Director: Shiva Nirvana
Cast: Akkineni Naga Chaitanya, Samantha Akkineni, Divyansha Kaushik, Rao Ramesh, Posani Krishna Murali , Atul Kulkarni
Shiva Nirvana’s Majili, which marks the industry’s most loved couple’s first on screen collaboration after their wedding, is a complex but beautiful story of love and separation that has its heart in the right place. This is the story of a man – Chaitanya’s character Poorna – seen through the eyes of three women who play very crucial roles in his life. Even though the film treads a very familiar path of love, heartbreak and acceptance, there’s something really refreshing about its characters that makes this film work.
The film is centered on Poorna, a failed cricketer who is struggling to move on in life after separating from his first love, Anshu (Divyansha Kaushik). As years pass by and in order to please his aging father (Rao Ramesh), Poorna is forced to marry his neighbour’s daughter Sravani (Samantha), who has loved him for many years and was hell-bent on spending the rest of her life with him.
Watch the Majili trailer here:
Poorna finds it difficult to forget Anshu, and he gets consumed in her memories as he drowns himself in alcohol. On the other hand, the high-spirited Sravani doesn’t give up on her husband as she surrenders herself to his service. She looks after him like a mother; runs and gets a glass of water when he gets hiccups. As much as Sravani dedicates herself to look after her husband and work in the railway department, Poorna fails to acknowledge her efforts and unconditional love.
For a story about a cricketer and his first love, Majili doesn’t quite make us invest in either of the stories. When it comes to the cricket sequences, one can easily guess that Chaitanya didn’t take any formal training to play the character. From the awkward swing of his bat to his rigidity in holding it, it’s quite evident that little to no effort was taken to actually play cricket while filming. Most shots of Chaitanya playing cricket are edited in such a way that we only see him play the ball but never see it get released from the bowler’s hand.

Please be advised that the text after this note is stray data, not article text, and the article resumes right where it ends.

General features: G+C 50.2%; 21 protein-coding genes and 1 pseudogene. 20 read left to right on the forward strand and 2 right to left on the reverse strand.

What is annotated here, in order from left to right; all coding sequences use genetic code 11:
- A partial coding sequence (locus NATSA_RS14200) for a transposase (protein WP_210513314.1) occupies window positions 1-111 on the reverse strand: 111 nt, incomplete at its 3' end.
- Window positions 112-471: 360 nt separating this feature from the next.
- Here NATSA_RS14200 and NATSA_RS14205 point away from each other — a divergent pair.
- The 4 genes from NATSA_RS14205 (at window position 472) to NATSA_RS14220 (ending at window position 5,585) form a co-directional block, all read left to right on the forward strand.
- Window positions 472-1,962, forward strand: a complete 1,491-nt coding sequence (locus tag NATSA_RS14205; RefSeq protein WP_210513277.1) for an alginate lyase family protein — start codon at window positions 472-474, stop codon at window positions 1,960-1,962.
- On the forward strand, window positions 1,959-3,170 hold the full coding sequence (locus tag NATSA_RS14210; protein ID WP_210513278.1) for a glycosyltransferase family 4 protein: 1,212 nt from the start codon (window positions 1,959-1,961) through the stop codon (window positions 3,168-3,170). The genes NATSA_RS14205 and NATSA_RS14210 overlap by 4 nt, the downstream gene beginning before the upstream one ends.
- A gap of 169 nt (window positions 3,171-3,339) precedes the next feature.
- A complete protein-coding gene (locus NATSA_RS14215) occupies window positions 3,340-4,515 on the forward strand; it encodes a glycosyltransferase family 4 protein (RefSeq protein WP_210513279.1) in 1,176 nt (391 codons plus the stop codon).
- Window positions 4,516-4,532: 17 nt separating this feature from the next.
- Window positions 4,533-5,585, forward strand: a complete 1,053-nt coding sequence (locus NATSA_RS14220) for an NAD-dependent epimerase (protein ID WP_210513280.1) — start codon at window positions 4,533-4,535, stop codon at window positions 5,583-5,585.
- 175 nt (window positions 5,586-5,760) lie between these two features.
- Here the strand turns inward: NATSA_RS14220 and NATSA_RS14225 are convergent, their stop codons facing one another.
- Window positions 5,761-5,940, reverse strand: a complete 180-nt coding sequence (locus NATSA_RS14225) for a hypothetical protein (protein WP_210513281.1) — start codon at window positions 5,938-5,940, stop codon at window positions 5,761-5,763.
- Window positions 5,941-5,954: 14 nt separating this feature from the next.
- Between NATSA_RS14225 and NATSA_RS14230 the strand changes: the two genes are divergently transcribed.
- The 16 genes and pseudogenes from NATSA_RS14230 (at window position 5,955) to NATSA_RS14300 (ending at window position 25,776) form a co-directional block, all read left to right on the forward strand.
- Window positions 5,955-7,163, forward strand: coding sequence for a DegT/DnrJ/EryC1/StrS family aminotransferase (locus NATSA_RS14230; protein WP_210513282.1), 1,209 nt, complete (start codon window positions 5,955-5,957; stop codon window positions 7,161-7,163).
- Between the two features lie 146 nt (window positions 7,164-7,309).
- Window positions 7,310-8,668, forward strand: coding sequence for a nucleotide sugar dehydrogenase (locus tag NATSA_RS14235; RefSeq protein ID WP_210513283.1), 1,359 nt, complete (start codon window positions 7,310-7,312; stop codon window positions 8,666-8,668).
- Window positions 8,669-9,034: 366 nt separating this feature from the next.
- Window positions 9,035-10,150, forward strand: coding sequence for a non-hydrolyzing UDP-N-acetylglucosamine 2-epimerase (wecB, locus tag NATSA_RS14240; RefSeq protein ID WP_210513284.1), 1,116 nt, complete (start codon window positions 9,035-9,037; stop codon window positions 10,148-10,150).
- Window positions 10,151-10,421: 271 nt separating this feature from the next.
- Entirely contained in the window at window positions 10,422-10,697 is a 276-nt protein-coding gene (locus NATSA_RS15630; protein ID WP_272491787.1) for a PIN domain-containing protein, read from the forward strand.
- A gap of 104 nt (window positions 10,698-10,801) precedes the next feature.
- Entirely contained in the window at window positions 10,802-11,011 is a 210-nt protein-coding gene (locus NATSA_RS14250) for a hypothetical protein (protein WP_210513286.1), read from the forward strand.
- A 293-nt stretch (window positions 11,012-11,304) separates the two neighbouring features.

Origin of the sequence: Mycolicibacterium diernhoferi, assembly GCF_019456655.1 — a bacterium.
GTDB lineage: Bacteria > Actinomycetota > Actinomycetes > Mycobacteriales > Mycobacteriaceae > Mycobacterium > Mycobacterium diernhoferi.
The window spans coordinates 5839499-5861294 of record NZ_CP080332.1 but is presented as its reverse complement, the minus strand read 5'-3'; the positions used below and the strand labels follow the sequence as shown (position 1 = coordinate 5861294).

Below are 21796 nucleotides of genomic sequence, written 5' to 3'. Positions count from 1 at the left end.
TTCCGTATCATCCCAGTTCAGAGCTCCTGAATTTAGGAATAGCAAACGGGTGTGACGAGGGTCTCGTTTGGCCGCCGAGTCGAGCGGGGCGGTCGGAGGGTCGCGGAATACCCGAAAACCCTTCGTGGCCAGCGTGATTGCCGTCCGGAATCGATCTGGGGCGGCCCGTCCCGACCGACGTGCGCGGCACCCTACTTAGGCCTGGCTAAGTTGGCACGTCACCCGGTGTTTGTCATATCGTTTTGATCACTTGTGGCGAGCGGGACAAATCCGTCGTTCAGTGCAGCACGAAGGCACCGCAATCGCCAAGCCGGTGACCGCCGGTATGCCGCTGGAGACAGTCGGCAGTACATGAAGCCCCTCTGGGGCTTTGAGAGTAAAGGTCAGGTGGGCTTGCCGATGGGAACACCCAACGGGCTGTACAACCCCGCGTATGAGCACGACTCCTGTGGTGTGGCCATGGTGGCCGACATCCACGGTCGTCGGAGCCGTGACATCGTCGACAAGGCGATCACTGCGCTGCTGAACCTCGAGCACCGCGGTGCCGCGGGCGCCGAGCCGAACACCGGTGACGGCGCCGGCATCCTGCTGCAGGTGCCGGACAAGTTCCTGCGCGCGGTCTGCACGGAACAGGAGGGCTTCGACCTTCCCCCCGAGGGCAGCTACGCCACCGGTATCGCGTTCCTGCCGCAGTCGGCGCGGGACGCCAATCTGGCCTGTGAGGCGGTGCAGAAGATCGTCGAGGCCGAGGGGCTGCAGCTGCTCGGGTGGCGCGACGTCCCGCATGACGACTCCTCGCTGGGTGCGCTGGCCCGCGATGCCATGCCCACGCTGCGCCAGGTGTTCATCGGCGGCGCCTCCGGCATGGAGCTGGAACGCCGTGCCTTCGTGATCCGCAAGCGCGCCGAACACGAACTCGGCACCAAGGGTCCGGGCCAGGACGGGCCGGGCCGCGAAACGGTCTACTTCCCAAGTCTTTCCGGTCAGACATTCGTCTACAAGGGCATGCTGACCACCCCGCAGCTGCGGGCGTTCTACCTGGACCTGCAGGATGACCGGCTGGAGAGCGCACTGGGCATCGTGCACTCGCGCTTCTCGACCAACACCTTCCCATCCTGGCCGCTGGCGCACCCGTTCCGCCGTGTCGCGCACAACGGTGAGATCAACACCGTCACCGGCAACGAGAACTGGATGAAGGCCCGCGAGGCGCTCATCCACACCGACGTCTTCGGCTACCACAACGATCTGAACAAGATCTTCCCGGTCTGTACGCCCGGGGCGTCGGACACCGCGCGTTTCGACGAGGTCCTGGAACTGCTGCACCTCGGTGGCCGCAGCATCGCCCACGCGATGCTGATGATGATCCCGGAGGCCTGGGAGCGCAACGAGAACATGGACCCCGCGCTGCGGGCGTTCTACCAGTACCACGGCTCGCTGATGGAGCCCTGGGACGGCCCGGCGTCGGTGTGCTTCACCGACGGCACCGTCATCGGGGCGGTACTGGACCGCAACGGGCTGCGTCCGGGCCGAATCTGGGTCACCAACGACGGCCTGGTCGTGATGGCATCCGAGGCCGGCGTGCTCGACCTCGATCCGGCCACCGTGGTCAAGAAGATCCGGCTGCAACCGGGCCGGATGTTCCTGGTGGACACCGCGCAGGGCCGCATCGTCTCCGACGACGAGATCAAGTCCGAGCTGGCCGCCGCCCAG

Poorna and Anshu belong to very different economic backgrounds. Anshu’s father is an officer in the Navy; Poorna’s father works as a ticket collector in the railways. She’s a north Indian and can barely speak Telugu; he can understand neither English nor Hindi. They still fall for each other and it’s perfectly alright to not judge them. However, we don’t ever see their love blossom to a stage where it can actually destroy a man’s life.
More than the story of Poorna and Anshu; it was the relationship of Poorna and Sravani that really got me invested in Majili. Even though most of the first half is complicated, the film really redeems itself beautifully in the second half, courtesy a terrific Samantha, who breathes life into the story with her understated performance. Majili would’ve worked even better if it had decided to focus only on the story of Poorna and Sravani. Samantha’s wordless expressions throughout the film speak volumes about her character and her feelings.
Majili might be the story of Poorna and how his wife made him believe in love all over again. In reality, it’s actually the story of Sravani and how she makes her husband realise her unconditional love for him without actually saying it in words.